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Archived Content from Conference Held in May 1999 

Building on our Strengths:
Second International Conference on Language Teacher Education


Three major processes and the appropriate design criteria for developing and using them

Dick Allwright, Lancaster University

The three major processes, and two key terms

  • Contemplation for understanding
  • Action for understanding
  • Action for change

The two key terms here that seem to me to cry out for comment are "understanding" and "change."

I am using the term "understanding" in a relativistic sense, meaning something like "having an adequate sense of how things work for the purpose of making practical decisions about how to proceed."

I am using the term "change" in a fairly narrow sense, to capture something different, and less cerebral, from the necessary change that any reaching of an "understanding" must bring. I am talking more of observable situational change (e.g. the establishment of different ways of working in the language classroom).

A minimal analysis of the three major processes, and how they may relate to each other.

The three processes set out above correspond, very, very roughly, to three sets of practical proposals for what teachers (and, I would suggest, learners) can do to further their own development: Reflective Practice, Exploratory Practice, and Action Research.

An accompanying flowchart will set out graphically my conception of how they may be internally analysed - in terms of stages and decision-points. It will also set out how they may be seen to relate to each other in terms of a linear sequence and in terms of the notion of progressive inclusiveness. That is: how contemplation for understanding may stand on its own, but action for understanding logically necessitates contemplation, and action for change necessitates both prior contemplation and prior action for understanding (as those notions are presented here).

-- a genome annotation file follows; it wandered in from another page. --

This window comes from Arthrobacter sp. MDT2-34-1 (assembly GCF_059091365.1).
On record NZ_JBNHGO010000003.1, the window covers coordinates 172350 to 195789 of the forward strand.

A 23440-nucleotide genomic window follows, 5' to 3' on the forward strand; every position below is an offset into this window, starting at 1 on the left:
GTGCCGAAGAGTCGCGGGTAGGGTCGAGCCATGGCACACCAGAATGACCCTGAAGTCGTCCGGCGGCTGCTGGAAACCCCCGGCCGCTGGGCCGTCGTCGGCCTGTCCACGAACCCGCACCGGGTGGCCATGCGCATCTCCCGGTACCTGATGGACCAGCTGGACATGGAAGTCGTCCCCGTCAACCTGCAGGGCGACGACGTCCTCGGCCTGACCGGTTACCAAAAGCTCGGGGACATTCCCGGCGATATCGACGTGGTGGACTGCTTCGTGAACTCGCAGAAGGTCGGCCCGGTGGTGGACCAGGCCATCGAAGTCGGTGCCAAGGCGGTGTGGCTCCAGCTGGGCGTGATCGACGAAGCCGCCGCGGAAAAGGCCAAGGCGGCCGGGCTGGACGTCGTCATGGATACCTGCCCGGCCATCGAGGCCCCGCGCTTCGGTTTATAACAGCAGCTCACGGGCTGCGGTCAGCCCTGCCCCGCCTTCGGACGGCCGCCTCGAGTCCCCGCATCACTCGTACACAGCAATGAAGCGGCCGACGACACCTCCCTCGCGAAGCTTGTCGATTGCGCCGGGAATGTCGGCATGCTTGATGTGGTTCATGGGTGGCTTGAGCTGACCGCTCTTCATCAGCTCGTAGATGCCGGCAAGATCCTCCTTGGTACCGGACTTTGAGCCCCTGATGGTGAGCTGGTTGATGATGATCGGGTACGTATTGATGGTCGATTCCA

Crucial to this overall analysis, though not strongly indicated by the flowchart, is the contention that contemplation and action for understanding may themselves suffice, and will not necessarily lead to action for change.

A number of design criteria that any proposal to promote these processes among language teachers (and/or learners) must seek to meet:

  • Understanding must be put before/instead of action for change.
  • There must be no hindrance to language teaching/learning, and preferably a positive contribution to it.
  • Whatever is to be the subject of work for understanding or change must be seen to be relevant by those centrally involved.
  • Whatever work is involved must be indefinitely sustainable, not conducive to early "burn-out."
  • Whatever is involved must bring people together (teachers with teachers, teachers with learners, learners with learners, teachers with researchers, etc., etc.) in a positive collegial relationship.
  • Whatever is involved must promote the development (seen in terms of developing understanding) of all concerned (teachers and/or learners).

The context of my own work in this area.

The work I am drawing upon here to raise issues I see as important in teacher education is work I have undertaken or been associated with for nearly a decade principally (but by no means exclusively) in Rio de Janeiro, Brazil, and mostly in the context of a major English language teaching institution there - the Rio Cultura Inglesa, a very large (hundreds of teachers, many thousands of learners) Brazilian not-for-profit educational establishment.

My own connection with the Cultura in Rio has been very informal, offering me a chance to visit Brazil about once every two years. On those visits I have typically been involved in conducting courses and workshops for Cultura headquarters staff, branch managers, and teachers.

It is important to my account of my work there that the Rio Cultura has been extremely successful over the decades with an avowedly hierarchical structure for all its work, including its very considerable contribution to the development of its teaching staff. But it is even more important to note that in recent years it has been looking for a less hierarchical way to proceed. I was fortunate to be involved as far back as 1990 in the Rio Cultura's search for a non-hierarchical way to go about its teacher development work.

NB: "Exploratory Practice" has been developed (and is still developing) in response to the perceived needs of the situation in the Rio Cultura, and has drawn its principles and practices mainly from the working practices of teachers in the Cultura there. More recently the ideas are being used in work with and by teachers in the "Imunicipio" public school system. The ideas are also at the centre of three doctoral projects currently in progress in Rio. (See Dick Allwright and Rosa Lenzuen, 1997: "Exploratory Practice: work at the Cultura Inglesa, Rio de Janeiro, Brazil.Ó Language Teaching Research, 1/1, pp. 73-79).


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